Maximize Xavien Development

On November 12, about a month after Xavien arrived, his team performed a tracheostomy to provide safer ventilatory support and keep Xavien stable until he was old enough for surgery. Equally important, it freed up his mouth and face, allowing him to develop oral-motor skills and, again, to interact more with his parents.

Recognizing early on that Xavien would benefit from a tracheotomy allowed him a stable period of time during which he made significant developmental progress. Her ventilator settings were too high to leave the hospital safely, but surgery to open her airway may allow her to do so.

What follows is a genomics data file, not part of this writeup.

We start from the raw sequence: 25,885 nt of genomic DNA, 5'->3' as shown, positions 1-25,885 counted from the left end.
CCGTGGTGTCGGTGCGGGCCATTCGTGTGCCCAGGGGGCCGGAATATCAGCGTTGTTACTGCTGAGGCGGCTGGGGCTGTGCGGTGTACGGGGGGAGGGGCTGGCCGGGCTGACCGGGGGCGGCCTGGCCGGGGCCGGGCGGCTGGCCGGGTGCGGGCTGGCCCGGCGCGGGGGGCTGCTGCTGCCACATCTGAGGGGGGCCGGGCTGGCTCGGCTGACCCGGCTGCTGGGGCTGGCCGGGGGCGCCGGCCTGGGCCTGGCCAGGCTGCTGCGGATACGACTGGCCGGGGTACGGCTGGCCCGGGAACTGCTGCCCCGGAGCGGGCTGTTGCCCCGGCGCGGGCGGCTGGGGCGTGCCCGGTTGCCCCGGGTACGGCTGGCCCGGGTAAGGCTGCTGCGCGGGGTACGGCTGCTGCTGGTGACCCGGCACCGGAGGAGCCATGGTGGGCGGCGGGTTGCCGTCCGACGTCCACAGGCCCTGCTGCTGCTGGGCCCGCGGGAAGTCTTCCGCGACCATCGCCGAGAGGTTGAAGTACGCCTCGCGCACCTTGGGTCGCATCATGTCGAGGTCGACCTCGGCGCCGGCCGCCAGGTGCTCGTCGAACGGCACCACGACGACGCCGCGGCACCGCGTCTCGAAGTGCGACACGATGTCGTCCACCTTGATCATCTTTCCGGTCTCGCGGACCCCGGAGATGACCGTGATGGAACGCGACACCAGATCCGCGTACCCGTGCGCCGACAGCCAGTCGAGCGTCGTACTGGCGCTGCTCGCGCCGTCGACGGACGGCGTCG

In January 2022, four months after his birth and just after his due date, Xavien was ready for surgery: a tracheopexy to open his collapsing airways, performed by Benjamin Zendejas-Mummert, MDof the Esophagus and respiratory tract treatment program. The operation sutured the back part of Xavien’s trachea to his spine to provide structural support.

After recovering from his surgery, Xavien was able to bring his ventilator settings down to a range where he could be safely cared for at home by his family.

Unload Xavien

Normally, Xavien would have been sent to a rehabilitation hospital to recover from the tracheopexy. But the nursing team, led by Theresa Andrews, RN, felt that with Xavien’s improvement after surgery, he could skip the months of rehabilitation and go straight home. Being at home would help him thrive developmentally.